The problems with speculating and pontificating

Donald Trump evidently earned enough delegates this week to become the nominee  of the Republican Party for president. This means that nearly 100% of the experts and pundits were wrong with their months-long variations of “Trump definitely will flame out .” I was one of them.

Which makes me reflect on how much time and energy we waste on participating in the sport of speculation and predictions. Making bold predictions, disguised as expertise, is easier than thinking, easier than deliberating thoughtfully, easier than solving real problems.

Much of talk television, formerly called news programs, is given to faces of people speculating and pontificating about what today’s news bits mean. This is Fox News. This is CNN. This is MSNBC. Two or four expert faces on the screen, often interrupting one another. It’s embarrassing; it’s irritating; it is also contributing to a polarized citizenry. This is also the “Comments” section on news websites and Facebook. The problem with so much speculation, euphamized as “analysis,” is that there is no accountability and there is no penalty for being wrong. It allows “experts,” defined as anyone on the screen, as well as any citizen who wants to complain about anything or anybody, to be pompous and speak with self-righteous certainty, with no filter. So the speculation enters the public discourse unchecked. These people confirm what my dad often said: “You don’t have to know anything to talk.”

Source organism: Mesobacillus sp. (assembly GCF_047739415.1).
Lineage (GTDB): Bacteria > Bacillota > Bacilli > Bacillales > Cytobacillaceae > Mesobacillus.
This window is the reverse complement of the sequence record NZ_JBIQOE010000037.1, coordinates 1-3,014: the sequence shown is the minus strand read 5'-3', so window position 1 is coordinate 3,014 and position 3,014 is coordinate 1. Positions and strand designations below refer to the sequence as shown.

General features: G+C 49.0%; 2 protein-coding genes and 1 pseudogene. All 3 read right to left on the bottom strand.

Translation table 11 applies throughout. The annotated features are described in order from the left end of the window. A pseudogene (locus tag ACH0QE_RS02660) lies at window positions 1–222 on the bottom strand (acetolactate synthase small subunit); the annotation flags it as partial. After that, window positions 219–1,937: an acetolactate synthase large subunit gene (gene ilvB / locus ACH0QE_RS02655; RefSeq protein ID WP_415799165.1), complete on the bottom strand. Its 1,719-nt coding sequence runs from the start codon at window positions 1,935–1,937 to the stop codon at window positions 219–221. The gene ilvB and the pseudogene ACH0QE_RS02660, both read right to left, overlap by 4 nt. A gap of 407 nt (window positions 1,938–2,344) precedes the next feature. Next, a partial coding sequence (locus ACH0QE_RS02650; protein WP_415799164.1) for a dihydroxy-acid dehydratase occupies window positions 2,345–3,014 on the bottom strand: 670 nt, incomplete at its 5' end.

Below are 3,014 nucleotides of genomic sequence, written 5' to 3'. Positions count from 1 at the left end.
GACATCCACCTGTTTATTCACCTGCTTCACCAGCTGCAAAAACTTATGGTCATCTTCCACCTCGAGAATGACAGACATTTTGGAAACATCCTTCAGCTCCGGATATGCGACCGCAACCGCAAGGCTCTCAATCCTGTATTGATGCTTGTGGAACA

The goal seems to be the appearance of brilliance, sometimes seasoned with outrage or faux outrage. What we are exposed to, unfortunately, is not brilliance, but serial inanities, show after show, Facebook comment after Facebook comment. The power of words remains — “if somebody wants to say it, we’ll give them a voice” — even though the value of those words has diminished significantly.

The great lesson here is that too many people vigorously insist they know what they’re talking about, but they’re often less informed and less on the mark than they purport to be.

That’s a takeoff of Peter Drucker’s famous comment that most people think they know what they’re good at, but they are usually wrong.

 

 

Published by

Ed Wojcicki

Ed is executive director of the Illinois Association of Chiefs of Police. He is the author of two books, the former publisher of Illinois Issues magazine and taught public affairs writing at the University of Illinois Springfield.

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